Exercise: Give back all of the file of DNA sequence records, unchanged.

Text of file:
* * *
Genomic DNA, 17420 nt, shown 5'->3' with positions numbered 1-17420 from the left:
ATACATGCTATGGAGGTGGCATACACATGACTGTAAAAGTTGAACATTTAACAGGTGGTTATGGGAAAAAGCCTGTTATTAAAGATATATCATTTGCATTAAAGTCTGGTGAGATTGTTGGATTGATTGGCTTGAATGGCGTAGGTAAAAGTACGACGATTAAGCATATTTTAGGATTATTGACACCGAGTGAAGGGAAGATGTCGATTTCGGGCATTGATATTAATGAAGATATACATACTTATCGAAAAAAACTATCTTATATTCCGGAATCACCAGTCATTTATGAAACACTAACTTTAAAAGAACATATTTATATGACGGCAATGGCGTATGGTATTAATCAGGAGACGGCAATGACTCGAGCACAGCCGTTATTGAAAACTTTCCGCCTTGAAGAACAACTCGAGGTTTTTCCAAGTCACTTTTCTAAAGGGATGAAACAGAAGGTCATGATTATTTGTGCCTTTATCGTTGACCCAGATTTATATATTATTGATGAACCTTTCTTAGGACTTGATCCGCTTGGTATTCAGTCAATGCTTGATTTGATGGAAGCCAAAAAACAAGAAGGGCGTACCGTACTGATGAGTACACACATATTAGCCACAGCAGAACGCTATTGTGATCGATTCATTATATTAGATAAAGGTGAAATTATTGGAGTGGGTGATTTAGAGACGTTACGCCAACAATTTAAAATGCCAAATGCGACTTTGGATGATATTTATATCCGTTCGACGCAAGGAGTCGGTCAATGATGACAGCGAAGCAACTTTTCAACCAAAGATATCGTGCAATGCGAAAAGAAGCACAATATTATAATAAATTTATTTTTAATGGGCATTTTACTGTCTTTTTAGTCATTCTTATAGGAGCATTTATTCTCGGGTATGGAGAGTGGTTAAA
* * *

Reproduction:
Genomic DNA, 17420 nt, shown 5'->3' with positions numbered 1-17420 from the left:
ATACATGCTATGGAGGTGGCATACACATGACTGTAAAAGTTGAACATTTAACAGGTGGTTATGGGAAAAAGCCTGTTATTAAAGATATATCATTTGCATTAAAGTCTGGTGAGATTGTTGGATTGATTGGCTTGAATGGCGTAGGTAAAAGTACGACGATTAAGCATATTTTAGGATTATTGACACCGAGTGAAGGGAAGATGTCGATTTCGGGCATTGATATTAATGAAGATATACATACTTATCGAAAAAAACTATCTTATATTCCGGAATCACCAGTCATTTATGAAACACTAACTTTAAAAGAACATATTTATATGACGGCAATGGCGTATGGTATTAATCAGGAGACGGCAATGACTCGAGCACAGCCGTTATTGAAAACTTTCCGCCTTGAAGAACAACTCGAGGTTTTTCCAAGTCACTTTTCTAAAGGGATGAAACAGAAGGTCATGATTATTTGTGCCTTTATCGTTGACCCAGATTTATATATTATTGATGAACCTTTCTTAGGACTTGATCCGCTTGGTATTCAGTCAATGCTTGATTTGATGGAAGCCAAAAAACAAGAAGGGCGTACCGTACTGATGAGTACACACATATTAGCCACAGCAGAACGCTATTGTGATCGATTCATTATATTAGATAAAGGTGAAATTATTGGAGTGGGTGATTTAGAGACGTTACGCCAACAATTTAAAATGCCAAATGCGACTTTGGATGATATTTATATCCGTTCGACGCAAGGAGTCGGTCAATGATGACAGCGAAGCAACTTTTCAACCAAAGATATCGTGCAATGCGAAAAGAAGCACAATATTATAATAAATTTATTTTTAATGGGCATTTTACTGTCTTTTTAGTCATTCTTATAGGAGCATTTATTCTCGGGTATGGAGAGTGGTTAAA